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immediate aid by teachers who desire to reorganize their work in civics.

I. Government and public welfare.

Fully two-thirds of the time should be devoted to this topic. Here the pupil studies those activities of the Government which influence his life more frequently than those ordinarily classified under the next topic—Government machinery. Here he learns how broad is the work of the Government and how intimately it influences the life of the individual. The real meaning of government dawns upon the pupil when he learns of the roads, of the weather, of mineral resources, of labor and commercial conditions, and of many other things too numerous to mention. Nongovernmental organizations engaged in work for social improvement should be discussed in connection with the governmental functions to which their efforts are most closely related.

The following topics are suggested: (1) Health and sanitation: Housing, pure food and milk, sewerage, waste disposal, contagious diseases, statistics, medical inspection of school children, health crusades. (2) Education. (3) Recreation. (4) Charities. (5) Correction, juvenile courts, reform schools, etc. (6) Public utilities: Transportation, light, telephone, telegraph, postal system, water, etc. (7) City planning: Sanitation and beauty.

II. Government machinery.

Local, State, National; legislative, executive, judicial; courts and legal processes; election and political activities, including such topics as initiative and referendum.

III. The development of government.

Social psychology, democracy, the family, and other social organizations.

Thomas Jesse Jones,

Chairman.

United States Bureau Of Education,

Washington, D. 0.

The other members of the committee on social studies are as follows:

William Anthony Aery, secretary of the committee, Hampton, Va.
J. Lynn Barnard. School of Pedagogy. Philadelphia, Pa.
H. M. Barrett, principal Blast High School, Denver, Colo.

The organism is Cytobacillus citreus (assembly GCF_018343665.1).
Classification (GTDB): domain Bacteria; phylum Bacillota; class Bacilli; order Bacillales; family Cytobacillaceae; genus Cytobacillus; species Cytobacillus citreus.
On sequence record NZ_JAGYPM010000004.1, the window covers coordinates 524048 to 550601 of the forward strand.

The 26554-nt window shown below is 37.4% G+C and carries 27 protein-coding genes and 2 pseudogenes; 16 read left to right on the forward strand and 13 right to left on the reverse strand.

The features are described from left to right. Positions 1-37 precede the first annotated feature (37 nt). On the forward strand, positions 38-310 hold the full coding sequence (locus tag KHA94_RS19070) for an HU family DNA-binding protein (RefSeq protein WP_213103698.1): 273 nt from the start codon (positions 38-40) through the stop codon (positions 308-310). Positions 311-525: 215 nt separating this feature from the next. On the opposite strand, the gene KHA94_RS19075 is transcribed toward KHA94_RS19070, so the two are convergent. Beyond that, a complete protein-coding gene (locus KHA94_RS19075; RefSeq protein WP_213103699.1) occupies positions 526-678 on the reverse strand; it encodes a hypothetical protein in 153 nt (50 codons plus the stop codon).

F. L. Boyden, principal of academy, Deerfleld. Mass.

E. C. Branson, State normal school, Athens, Ga.

Henry R. Burch, Manual Training High School, Philadelphia, Pa.
Alexander E. Cance, Massachusetts Agricultural College, Amherst. Mass.
Miss Jessie C. Evans, William Penn High School, Philadelphia, Pa.

F. P. Goodwin, Woodward High School, Cincinnati, Ohio.

Miss Blanche Hazard, High School of Practical Arts, Boston, Mass.
S. B. Howe, high school, Plalnfleld. N. J.

J. Herbert Low, Manual Training High School, Brooklyn, N. Y.
W. H. Mace, Syracuse University, Syracuse, N. Y.
William T. Morrey, Bushwick High School, Brooklyn, N. Y.
John Pettibone, principal of high school, New'Milford, Conn.
James Harvey Robinson, Columbia University, New York, N. Y.
W. A. Wheatley, superintendent of schools, Middletown, Conn.

STATEMENT OF CHAIRMAN OF THE COMMITTEE ON NATURAL SCIENCE.

THE OPPORTUNITY OF THE COMMITTEE.

Existing conditions in the teaching of science in secondary schools appear to be favorable for the work of the committee on natural science. Notable progress has been made in determining the sciences which should find place in the program of the high school. Adequate standards of scope and of thoroughness have been established. Progress has been made in the methods and in providing equipment and teaching force. With the recognition of the sciences as essential parts of the high-school program have come ample equipment and adequate teaching force. No high school to-day is considered worthy the name unless it has laboratory facilities. From this vantage ground teachers of science in secondary schools are in a position to study their opportunities and to outline programs for realizing them.

Certain defects of science courses in content and in methods are becoming increasingly apparent. In some respects science teaching is not as closely related to the environment and experience of the pupil to-day as it was a quarter century ago. With the elaboration of apparatus and the increased attention to quantitative methods there has come an aloofness from the experience of everyday life, so that the pupil may secure a high standing in physics, chemistry, or biology without necessarily gaining an understanding of their applications. Moreover, teachers in science in some instances overemphasize the importance of formal and fixed procedure and, as a result, are not alert to utilize new opportunities.